Emily Stowe was without a doubt an inspirational, motivated feminist determined to make a difference in the lives of women in Canada. She was a key part of the development of our nation, and a true pioneer in the medical and political systems. 2
Emily Howard Jennings was born in Norwich, Ontario on May 1st, 1831 to parents that were strong believers in the importance of receiving proper education: such strong believers, in fact, they actually home schooled their daughters. 1 At only 15, Stowe began her teaching career in a one-room schoolhouse in the neighboring town of Summerville, Ontario. However, she received only half of the salary that men did at the time. Six years later, she applied to Victoria College in Cobourg, Ontario but was denied admission since she was a girl. Some say that this was the turning point for Emily’s suffragette mindset. 1 In 1854, she graduated on the Honour Roll from Toronto’s Normal School for Upper Canada, the only school in British North America at the time that actually accepted women. This was obviously a good year for her, since she also became the first woman principal in Canada at a school in Brantford, Ontario. While teaching as a principal, Emily met and married an immigrant from Yorkshire, England, John Stowe. The couple moved to Pleasantville, Ontario and gave birth to three children: Augusta, John and Frank.
After John was diagnosed with tuberculosis in 1863, Emily was inspired to explore herbal and homeopathic medicine and healing aids. Her husband’s condition mixed with her desire for women’s rights lead to her to the decision to become a physician. 1 In 1865, she applied to Toronto School of Medicine. Of course, she was denied admission. “The doors of the University are not open to women and I trust they never will be,” said the Principal of the University at the time. 2 This outraged Emily, and she promised herself she would do everything she could for women to have the same opportunities as men.1 Since she couldn’t get a medical degree in Canada, Emily moved to New York and enrolled herself in the New York Medical College for Women to study homeopathic medicine. She obtained her degree in 1867 and returned to Canada to set up a practice in Toronto, even though she did not have her license. Emily Stowe became the first female physician to practice in Canada.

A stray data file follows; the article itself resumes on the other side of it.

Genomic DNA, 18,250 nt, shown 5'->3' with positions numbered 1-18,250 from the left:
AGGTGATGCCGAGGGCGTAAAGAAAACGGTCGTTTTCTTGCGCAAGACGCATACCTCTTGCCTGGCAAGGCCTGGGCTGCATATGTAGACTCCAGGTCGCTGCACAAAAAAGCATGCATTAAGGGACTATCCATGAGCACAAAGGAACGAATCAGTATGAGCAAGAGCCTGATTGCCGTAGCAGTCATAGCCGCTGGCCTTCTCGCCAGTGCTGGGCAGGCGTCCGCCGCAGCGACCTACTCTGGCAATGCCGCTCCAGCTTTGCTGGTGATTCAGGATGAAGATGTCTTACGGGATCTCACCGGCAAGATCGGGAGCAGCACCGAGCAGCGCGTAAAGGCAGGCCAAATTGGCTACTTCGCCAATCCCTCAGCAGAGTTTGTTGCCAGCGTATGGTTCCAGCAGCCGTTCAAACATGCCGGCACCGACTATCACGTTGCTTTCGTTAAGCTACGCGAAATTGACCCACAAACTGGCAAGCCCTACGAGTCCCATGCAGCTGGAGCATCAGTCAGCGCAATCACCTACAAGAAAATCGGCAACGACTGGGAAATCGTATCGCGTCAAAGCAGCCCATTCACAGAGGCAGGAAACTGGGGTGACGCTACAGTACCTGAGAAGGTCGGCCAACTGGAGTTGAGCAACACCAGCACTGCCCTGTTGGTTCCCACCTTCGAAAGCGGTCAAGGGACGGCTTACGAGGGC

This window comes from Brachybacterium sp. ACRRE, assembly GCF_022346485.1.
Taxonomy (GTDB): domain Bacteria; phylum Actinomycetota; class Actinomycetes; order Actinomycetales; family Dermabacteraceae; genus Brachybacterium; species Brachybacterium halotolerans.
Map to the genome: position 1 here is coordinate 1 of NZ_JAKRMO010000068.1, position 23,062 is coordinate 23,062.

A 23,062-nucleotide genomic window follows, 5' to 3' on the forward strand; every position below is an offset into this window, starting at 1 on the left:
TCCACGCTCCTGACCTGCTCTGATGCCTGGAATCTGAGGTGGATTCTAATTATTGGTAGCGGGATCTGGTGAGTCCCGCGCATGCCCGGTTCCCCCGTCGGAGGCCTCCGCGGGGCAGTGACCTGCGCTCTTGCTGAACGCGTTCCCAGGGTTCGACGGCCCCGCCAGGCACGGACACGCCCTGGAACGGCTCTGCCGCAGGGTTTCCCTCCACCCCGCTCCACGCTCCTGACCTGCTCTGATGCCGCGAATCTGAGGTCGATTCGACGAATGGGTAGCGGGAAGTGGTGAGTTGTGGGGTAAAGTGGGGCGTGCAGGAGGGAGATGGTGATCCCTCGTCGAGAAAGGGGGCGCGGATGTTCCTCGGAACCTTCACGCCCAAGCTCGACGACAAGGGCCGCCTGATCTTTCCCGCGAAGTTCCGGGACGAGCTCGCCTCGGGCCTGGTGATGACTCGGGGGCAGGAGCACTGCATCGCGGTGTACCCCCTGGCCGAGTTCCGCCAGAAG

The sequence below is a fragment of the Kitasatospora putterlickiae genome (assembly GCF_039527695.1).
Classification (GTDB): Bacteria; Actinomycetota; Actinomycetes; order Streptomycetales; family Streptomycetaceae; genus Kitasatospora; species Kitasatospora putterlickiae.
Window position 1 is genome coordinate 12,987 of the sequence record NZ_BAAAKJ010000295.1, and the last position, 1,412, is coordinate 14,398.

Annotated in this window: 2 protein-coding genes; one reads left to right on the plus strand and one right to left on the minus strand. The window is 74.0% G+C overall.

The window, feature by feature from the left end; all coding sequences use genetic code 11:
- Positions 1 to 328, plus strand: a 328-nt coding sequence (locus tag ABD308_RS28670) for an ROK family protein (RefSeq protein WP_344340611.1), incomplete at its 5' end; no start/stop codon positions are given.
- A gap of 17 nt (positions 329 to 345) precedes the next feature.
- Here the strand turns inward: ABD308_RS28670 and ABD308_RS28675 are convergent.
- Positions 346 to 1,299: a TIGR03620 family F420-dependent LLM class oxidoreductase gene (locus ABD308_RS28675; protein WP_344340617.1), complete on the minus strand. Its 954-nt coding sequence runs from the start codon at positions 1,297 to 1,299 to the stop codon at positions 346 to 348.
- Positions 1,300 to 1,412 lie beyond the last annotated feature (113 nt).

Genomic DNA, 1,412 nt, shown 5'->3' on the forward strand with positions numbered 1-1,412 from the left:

By 1871 Dr. Stowe and Jenny Trout, who was another aspiring female doctor and one of Stowe’s rivals, were finally admitted to the University of Toronto School of Medicine s by special arrangement, becoming the first two women to attend lectures at the Toronto School of Medicine. Although this seems like a great accomplishment, students and the faculty went out of their way to embarrass them. It got so bad that Emily did not complete the schooling – it is unknown as to whether she failed her exams or defiantly sat out.3 So, she returned to her practice again, still without a licence but Dr. Trout passed her exams and became the first licenced female physician in Canada.